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A. Risk Assessment
Prior to selecting a Biosafety Level, conduct a risk assessment to determine the appropriate work practices and containment requirements. Your assessment should consider properties of the biohazardous material and the procedures to be performed. Use the following points as a general guide and consult the Biosafety Officer for assistance:
Agent stability in the environment
- Infectious Dose
- Host Range
- Availability of Effective Therapy
- Potential outcome of exposure
- Lab-Acquired Illness Cases
- Route of Exposure
- Skin and Mucous Membrane Contact: Common laboratory procedures such as removal of screw caps, vortex mixing, decanting of liquids, pipetting, streaking agar plates and inoculation of animals can create infectious droplets. Droplets can splash into mucous membranes, including the eyes, and fall onto surfaces, creating opportunities for contact with infectious material.
- Ingestion: Historically, mouth pipetting presented the highest risk for ingestion of infectious material. Today, ingestion is more likely to be associated with touching your mouth with contaminated hands. Storage of food, drinks and other personal items in laboratories can also lead to accidental ingestion of infectious material.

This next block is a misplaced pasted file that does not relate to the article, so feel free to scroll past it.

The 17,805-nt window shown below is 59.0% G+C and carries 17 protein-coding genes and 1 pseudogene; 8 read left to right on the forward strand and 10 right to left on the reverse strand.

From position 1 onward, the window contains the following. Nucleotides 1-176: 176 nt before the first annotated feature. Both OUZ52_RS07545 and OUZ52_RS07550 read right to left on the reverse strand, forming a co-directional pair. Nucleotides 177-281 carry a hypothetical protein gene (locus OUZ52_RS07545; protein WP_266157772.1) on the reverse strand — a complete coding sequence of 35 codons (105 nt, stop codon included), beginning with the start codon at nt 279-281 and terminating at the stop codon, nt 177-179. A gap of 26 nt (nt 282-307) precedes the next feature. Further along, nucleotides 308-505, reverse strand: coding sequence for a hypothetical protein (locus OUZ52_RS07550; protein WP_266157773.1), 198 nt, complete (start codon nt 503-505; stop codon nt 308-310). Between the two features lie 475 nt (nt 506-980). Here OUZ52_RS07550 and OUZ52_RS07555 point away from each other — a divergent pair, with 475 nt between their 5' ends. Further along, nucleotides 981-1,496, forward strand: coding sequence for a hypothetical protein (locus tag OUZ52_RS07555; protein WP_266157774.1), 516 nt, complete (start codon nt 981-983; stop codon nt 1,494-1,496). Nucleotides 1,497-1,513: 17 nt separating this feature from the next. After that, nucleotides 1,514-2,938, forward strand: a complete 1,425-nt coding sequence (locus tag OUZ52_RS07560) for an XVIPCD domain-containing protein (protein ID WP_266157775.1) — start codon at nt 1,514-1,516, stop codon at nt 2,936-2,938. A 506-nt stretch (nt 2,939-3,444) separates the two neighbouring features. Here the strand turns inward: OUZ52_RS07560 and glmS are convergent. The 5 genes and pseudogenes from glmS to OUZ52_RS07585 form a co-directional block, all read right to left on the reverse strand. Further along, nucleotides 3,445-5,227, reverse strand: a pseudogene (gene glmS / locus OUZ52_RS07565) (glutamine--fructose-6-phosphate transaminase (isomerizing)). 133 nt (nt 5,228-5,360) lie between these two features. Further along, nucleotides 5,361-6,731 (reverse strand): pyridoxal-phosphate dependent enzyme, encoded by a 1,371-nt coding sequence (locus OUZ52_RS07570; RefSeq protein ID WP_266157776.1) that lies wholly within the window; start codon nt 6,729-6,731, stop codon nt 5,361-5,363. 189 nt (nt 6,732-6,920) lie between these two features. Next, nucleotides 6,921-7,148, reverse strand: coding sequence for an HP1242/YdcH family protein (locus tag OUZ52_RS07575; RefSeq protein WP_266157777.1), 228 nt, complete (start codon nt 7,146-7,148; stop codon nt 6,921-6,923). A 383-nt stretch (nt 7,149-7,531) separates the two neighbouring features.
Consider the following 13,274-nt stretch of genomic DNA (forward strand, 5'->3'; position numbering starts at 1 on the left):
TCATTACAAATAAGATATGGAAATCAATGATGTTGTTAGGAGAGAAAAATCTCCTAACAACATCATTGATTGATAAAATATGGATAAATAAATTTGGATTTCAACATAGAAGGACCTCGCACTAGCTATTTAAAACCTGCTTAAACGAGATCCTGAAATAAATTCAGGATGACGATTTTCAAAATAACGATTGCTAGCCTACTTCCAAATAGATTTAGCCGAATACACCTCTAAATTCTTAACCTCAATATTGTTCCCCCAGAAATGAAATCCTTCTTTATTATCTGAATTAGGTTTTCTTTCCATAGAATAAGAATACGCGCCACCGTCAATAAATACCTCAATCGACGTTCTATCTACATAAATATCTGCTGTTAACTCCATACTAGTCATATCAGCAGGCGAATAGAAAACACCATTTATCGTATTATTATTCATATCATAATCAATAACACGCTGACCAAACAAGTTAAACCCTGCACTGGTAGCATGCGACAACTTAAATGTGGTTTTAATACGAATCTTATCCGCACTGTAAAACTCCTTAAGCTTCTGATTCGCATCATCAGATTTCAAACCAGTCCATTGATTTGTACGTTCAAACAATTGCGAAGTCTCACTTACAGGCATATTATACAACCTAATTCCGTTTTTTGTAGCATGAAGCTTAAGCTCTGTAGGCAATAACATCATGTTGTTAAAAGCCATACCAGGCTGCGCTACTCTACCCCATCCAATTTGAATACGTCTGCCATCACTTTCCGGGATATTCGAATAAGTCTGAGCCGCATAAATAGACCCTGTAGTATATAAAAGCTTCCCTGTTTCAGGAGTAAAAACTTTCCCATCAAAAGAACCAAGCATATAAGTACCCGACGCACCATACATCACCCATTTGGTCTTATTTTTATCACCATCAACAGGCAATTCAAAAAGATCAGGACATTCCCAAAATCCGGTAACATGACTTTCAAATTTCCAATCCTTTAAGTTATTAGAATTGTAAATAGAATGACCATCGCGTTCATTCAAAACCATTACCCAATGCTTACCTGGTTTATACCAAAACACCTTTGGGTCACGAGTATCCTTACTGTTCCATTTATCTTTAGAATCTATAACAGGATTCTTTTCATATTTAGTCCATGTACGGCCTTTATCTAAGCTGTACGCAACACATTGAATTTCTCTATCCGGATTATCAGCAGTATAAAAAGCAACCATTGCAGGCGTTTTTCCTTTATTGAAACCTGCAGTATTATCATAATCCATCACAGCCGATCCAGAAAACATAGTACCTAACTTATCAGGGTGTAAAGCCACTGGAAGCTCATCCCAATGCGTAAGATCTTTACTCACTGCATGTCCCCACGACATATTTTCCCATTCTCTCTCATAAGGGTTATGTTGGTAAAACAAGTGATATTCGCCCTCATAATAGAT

- Percutaneous Injuries: Accidental inoculation can occur through needlesticks, cuts and scratches from contaminated items and animal bites.
- Inhalation: Potentially infectious aerosols are formed by a variety of laboratory activities, including centrifugation, heating of loops, changing bedding in cages used to house infected animals. Aerosols are 5 microns or less in diameter and can remain airborne indefinitely.
- What is the experience and skill level of research staff?
- Do your manipulations produce droplets or aerosols?
- Are sharps used?
- What activities have a high potential for spills and splashes?
- Who could be exposed and what is their health status?
- Will you administer the agent to an animal